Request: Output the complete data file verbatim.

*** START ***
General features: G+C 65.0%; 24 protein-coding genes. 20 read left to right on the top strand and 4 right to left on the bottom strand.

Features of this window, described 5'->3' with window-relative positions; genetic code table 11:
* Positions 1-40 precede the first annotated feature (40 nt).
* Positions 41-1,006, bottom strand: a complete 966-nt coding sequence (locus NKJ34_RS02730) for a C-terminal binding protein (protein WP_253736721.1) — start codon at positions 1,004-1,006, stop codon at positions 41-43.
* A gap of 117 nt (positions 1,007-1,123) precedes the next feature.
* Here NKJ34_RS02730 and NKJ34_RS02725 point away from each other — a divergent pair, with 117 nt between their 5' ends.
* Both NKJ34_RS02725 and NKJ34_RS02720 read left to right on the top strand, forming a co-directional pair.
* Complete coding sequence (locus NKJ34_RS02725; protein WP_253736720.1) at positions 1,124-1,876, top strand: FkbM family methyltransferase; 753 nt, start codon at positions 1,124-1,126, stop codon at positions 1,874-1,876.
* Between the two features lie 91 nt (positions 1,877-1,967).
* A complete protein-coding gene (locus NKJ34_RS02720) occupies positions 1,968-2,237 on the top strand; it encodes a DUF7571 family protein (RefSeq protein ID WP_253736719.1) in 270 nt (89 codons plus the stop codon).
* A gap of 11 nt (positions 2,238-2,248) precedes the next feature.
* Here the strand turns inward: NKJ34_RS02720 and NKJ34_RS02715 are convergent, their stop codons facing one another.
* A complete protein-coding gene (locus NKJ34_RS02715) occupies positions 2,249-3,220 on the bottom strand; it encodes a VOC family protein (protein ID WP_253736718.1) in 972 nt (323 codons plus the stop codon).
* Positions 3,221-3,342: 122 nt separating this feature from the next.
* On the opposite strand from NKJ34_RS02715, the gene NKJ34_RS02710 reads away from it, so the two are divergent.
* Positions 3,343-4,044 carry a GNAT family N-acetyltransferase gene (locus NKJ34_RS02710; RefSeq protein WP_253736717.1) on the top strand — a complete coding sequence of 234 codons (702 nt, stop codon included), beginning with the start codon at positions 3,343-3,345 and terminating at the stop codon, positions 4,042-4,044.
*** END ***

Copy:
General features: G+C 65.0%; 24 protein-coding genes. 20 read left to right on the top strand and 4 right to left on the bottom strand.

Features of this window, described 5'->3' with window-relative positions; genetic code table 11:
* Positions 1-40 precede the first annotated feature (40 nt).
* Positions 41-1,006, bottom strand: a complete 966-nt coding sequence (locus NKJ34_RS02730) for a C-terminal binding protein (protein WP_253736721.1) — start codon at positions 1,004-1,006, stop codon at positions 41-43.
* A gap of 117 nt (positions 1,007-1,123) precedes the next feature.
* Here NKJ34_RS02730 and NKJ34_RS02725 point away from each other — a divergent pair, with 117 nt between their 5' ends.
* Both NKJ34_RS02725 and NKJ34_RS02720 read left to right on the top strand, forming a co-directional pair.
* Complete coding sequence (locus NKJ34_RS02725; protein WP_253736720.1) at positions 1,124-1,876, top strand: FkbM family methyltransferase; 753 nt, start codon at positions 1,124-1,126, stop codon at positions 1,874-1,876.
* Between the two features lie 91 nt (positions 1,877-1,967).
* A complete protein-coding gene (locus NKJ34_RS02720) occupies positions 1,968-2,237 on the top strand; it encodes a DUF7571 family protein (RefSeq protein ID WP_253736719.1) in 270 nt (89 codons plus the stop codon).
* A gap of 11 nt (positions 2,238-2,248) precedes the next feature.
* Here the strand turns inward: NKJ34_RS02720 and NKJ34_RS02715 are convergent, their stop codons facing one another.
* A complete protein-coding gene (locus NKJ34_RS02715) occupies positions 2,249-3,220 on the bottom strand; it encodes a VOC family protein (protein ID WP_253736718.1) in 972 nt (323 codons plus the stop codon).
* Positions 3,221-3,342: 122 nt separating this feature from the next.
* On the opposite strand from NKJ34_RS02715, the gene NKJ34_RS02710 reads away from it, so the two are divergent.
* Positions 3,343-4,044 carry a GNAT family N-acetyltransferase gene (locus NKJ34_RS02710; RefSeq protein WP_253736717.1) on the top strand — a complete coding sequence of 234 codons (702 nt, stop codon included), beginning with the start codon at positions 3,343-3,345 and terminating at the stop codon, positions 4,042-4,044.